This article is on the use of ultrasound in veterinary medicine. This diagnostic tool can be very useful in the evaluation of organs inside the body when other tests or mediums cannot fully diagnose a problem. It is usually used as a complementary diagnostic tool after other tests have been run to give the doctor more information in order to better treat an illness. I will discuss when an ultrasound should be performed, what can be evaluated with a scan, and its limitations as a diagnostic exam.
Many parts of the body can be scanned with an ultrasound machine, however, in our practice most of the time the organs of the abdomen are evaluated to help with a diagnosis. Abdominal organs include the liver, spleen, stomach, intestines, kidneys, urinary bladder, gall bladder, and others. Major vessels and lymph nodes can be seen as well. The abdominal ultrasound can be used in compliment to x-ray views of the abdomen to fully diagnose an illness. Problems like chronic illness of the gastrointestinal tract, hepatitis (of which there can be several forms), kidney disease, urinary bladder disease, and disease of the spleen can be found with or evaluated because of the unique appearance of the organs on the ultrasound and specific locations of disease on that organ may be apparent when scanning. The size and function of some organs may be measured on the ultrasound as well, this cannot be done on an x-ray. If there is a suspicion of growths or masses in the belly, the ultrasonographer may be able to locate them and be able to measure the size of those objects and determine if surgery is possible, a fine needle aspirate to be done, or a biopsy to be performed.
The second most common area that is scanned by ultrasound is the chest, and more specifically, the heart. Heart disease is best evaluated by the echocardiogram, not an x-ray because the heart can be directly viewed to evaluate the size, function of the muscle, and appearance. X-rays of the chest can detect the presence of heart enlargement, and problems in the lungs surrounding the heart but they are limited in the diagnostic value of actual heart disease. These two mediums are used complementary to each other because the lungs and heart can be evaluated fully when they are performed together. Once these diagnostics are performed, the best treatment for the disease can be planned and started soon after. Also, echocardiograms can be used as a follow-up on heart disease to evaluate the treatments and the effect of the treatment on that patient.
There are other tests that can be aided by ultrasound when necessary. Fine needle aspirates (FNA) for cell cytology of certain organs can be done when the ultrasonographer locates the area needed to be aspirated with the machine. The needle can be seen on the screen and a sample be taken for cytology. Also, a needle biopsy can be taken of the liver as well. The most common sampling in our practice that is aided by the ultrasound machine is urine collection. When it is necessary, a needle is used to collect urine from the bladder in order to be tested by urinalysis or for the growth of bacteria in that sample. Scanning the bladder at the same time also allows for the evaluation of the bladder walls, and the appearance of urine in the bladder, and can rule out the presence of urinary stones.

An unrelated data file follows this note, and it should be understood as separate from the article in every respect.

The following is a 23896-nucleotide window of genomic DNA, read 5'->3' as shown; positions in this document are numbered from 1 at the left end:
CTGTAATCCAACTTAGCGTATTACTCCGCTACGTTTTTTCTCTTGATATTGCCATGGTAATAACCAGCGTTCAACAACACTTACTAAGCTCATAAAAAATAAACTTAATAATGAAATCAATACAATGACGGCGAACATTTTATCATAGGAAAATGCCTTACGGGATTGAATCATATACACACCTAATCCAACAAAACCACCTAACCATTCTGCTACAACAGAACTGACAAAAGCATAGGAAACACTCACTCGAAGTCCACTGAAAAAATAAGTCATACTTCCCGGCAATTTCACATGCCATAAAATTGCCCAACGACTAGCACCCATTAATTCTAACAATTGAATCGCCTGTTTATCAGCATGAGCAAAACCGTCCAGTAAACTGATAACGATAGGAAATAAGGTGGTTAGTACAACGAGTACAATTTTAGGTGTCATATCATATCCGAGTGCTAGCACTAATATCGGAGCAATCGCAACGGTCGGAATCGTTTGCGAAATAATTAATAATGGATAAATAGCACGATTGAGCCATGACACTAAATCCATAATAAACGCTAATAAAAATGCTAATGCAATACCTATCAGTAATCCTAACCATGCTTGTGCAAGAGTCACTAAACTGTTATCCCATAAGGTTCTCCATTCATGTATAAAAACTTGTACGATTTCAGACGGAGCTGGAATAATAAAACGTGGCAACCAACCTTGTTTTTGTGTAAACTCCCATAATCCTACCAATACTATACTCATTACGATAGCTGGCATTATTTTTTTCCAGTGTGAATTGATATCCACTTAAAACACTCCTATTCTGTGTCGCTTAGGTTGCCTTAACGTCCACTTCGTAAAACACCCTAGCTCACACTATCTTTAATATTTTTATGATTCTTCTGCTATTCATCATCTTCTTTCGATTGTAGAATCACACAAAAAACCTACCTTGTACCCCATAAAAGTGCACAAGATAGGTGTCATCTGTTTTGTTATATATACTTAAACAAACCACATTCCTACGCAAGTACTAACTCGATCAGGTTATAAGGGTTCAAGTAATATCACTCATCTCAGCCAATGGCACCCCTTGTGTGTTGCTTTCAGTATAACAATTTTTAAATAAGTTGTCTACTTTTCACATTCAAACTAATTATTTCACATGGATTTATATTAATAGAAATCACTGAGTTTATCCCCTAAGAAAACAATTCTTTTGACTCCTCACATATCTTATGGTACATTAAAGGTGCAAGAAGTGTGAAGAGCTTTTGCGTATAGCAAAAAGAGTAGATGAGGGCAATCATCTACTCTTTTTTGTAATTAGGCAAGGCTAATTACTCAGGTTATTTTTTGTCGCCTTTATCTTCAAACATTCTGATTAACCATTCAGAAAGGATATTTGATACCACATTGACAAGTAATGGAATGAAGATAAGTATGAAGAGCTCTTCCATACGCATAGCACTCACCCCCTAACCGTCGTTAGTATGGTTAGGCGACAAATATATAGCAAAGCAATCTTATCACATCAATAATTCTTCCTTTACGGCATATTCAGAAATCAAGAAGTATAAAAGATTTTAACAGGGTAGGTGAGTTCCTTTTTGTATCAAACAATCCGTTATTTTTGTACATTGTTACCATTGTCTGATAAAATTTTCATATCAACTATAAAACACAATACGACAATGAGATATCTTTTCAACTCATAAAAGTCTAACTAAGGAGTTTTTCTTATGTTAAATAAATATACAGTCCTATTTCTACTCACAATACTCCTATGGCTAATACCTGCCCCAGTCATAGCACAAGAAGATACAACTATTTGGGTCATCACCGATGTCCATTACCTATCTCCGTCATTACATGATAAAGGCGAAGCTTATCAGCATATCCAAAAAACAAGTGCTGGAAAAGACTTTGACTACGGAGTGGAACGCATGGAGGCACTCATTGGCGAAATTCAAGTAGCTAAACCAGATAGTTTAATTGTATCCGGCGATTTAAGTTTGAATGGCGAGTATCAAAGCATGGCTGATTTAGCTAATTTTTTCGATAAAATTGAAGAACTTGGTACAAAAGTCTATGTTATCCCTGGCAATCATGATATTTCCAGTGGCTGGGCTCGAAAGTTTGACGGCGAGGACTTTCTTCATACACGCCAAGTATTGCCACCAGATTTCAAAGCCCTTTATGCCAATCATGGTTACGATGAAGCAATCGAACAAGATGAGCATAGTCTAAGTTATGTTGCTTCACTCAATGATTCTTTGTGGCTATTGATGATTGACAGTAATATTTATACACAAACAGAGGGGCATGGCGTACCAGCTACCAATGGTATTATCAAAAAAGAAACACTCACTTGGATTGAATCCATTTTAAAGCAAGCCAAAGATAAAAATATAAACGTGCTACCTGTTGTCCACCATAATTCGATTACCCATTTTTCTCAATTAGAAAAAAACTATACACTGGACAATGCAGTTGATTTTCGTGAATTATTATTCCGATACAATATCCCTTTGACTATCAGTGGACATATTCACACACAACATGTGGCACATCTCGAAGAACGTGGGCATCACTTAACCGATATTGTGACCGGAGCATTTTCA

There are limitations to an ultrasound! There are no perfect diagnostic tests of any kind. Detection of masses or growths can be performed but it cannot tell you specifically what they are, that is why an FNA or biopsies are performed. Air is not a friend to the ultrasound waves, and it cannot be diagnostic when diseases of the lungs need to evaluate. An abdomen can appear normal on ultrasound, but the patient may have severe changes in blood work indicating disease somewhere inside. In short, an ultrasound is not indicated for all diseases.
At St. Francis Hospital for Animals, we can perform certain ultrasounds on our own, or depending on the situation, have them done by more experienced colleagues. Usually, when we need a full evaluation by an experienced ultrasonographer, we schedule one with Dr. Amy Haase. Dr. Haase is a traveling ultrasonographer who performs abdominal, heart, and cervical (neck) ultrasounds, and can perform guided FNAs and biopsies if needed. She has a great bedside manner, and clients are welcome to be present at the time of the ultrasound. We are lucky to have her as a colleague and be available to us at St. Francis. If a more urgent diagnosis is needed, we may need to refer to an outside veterinary specialist for the ultrasound evaluation. My comfort level with ultrasounds is scanning the bladder, searching for fluid in the abdomen, and looking for masses in the abdomen. As I gain more experience, I will perform more ultrasounds, allowing for more immediate diagnoses, if needed. The determination of who performs them is on a case-by-case basis, and what is practical for the client and the patient.
In summary, the use of ultrasound in our practice can be a very useful tool to help in detecting, evaluating, and diagnosing disease. It may not always be needed, but may be necessary when a primary diagnostic test does not find the answer we need to best treat a patient. If you have any questions, please give us a call, or ask on your next visit.
Dr. Jaime Kozelka
St. Francis Hospital for Animals